• ICITD: International Center for Information Technology and Development.
  • IICD: International Institute for Communication and Development
  • IMF: International Monetary Fund
  • KENET: Kenya Education Network Trust, promoting the use of ICT in teaching, learning and research in higher education.
  • NCC: Nigerian Communication Commission, Nigeria’s independent regulatory agency.
  • NEPAD: The New Partnership for Africa’s Development.
  • NSRC: Network Startup Resource Center
  • OLPC: One Laptop per Child, a non-profit association established to create an affordable education device for children in developing countries.
  • ICANN: Internet Corporation for Assigned Names and Numbers.
  • IDRC: Internet Development Research Center.
  • infoDev: program of the World Bank and IFC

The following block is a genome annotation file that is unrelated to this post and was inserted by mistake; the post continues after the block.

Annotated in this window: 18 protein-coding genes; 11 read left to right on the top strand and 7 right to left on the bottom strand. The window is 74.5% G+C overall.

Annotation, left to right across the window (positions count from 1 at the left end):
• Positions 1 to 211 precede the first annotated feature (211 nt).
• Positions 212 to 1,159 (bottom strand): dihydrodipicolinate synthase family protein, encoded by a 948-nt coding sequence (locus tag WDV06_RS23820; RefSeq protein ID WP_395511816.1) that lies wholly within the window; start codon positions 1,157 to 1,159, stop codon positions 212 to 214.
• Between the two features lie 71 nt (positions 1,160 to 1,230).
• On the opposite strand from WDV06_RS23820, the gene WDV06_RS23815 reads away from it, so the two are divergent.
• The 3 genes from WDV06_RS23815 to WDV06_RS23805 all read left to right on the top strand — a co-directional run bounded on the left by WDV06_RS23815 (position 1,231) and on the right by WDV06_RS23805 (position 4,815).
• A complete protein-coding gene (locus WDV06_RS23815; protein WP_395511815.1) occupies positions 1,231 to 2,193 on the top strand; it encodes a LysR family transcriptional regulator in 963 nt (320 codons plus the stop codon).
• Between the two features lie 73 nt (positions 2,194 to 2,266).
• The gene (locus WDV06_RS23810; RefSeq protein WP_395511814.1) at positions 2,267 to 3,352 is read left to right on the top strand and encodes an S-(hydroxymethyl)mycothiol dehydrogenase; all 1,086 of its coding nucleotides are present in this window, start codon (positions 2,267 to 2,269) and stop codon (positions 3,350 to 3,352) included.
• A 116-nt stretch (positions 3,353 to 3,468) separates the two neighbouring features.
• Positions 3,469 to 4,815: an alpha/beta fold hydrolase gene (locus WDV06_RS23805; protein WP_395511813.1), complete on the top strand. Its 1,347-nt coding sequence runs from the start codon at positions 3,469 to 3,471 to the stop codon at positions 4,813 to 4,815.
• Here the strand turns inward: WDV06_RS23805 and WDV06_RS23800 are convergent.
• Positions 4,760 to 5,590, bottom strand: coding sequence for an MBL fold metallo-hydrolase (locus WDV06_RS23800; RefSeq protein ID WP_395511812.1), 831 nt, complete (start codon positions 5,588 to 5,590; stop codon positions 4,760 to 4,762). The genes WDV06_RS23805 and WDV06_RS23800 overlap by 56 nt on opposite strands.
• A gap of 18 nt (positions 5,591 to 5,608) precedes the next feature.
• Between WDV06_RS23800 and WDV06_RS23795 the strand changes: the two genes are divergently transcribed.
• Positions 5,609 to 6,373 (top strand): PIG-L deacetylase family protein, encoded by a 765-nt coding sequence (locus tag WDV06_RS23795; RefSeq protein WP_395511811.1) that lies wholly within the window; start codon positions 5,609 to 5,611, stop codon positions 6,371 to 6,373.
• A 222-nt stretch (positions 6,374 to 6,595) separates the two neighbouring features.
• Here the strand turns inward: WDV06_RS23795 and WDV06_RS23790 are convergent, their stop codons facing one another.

• ISOC: Internet Society. Provided leadership and helped organize local chapters to promote standards, education, and policy.
  • IST-Africa: reducing the digital divide
  • ITU: International Telecommunication Union.
  • SADC: Southern African Development Community
  • SAFIPA: South Africac/Finland partnership
  • UNDP: United Nations Development Program
  • UNECA: United Nations Economic Commission for Africa.
  • UNESCO: United Nations Educational, Scientific and Cultural Organization.
  • USAID: United States Agency for International Development
  • West African ICT Congress: sub-regional conference on ICT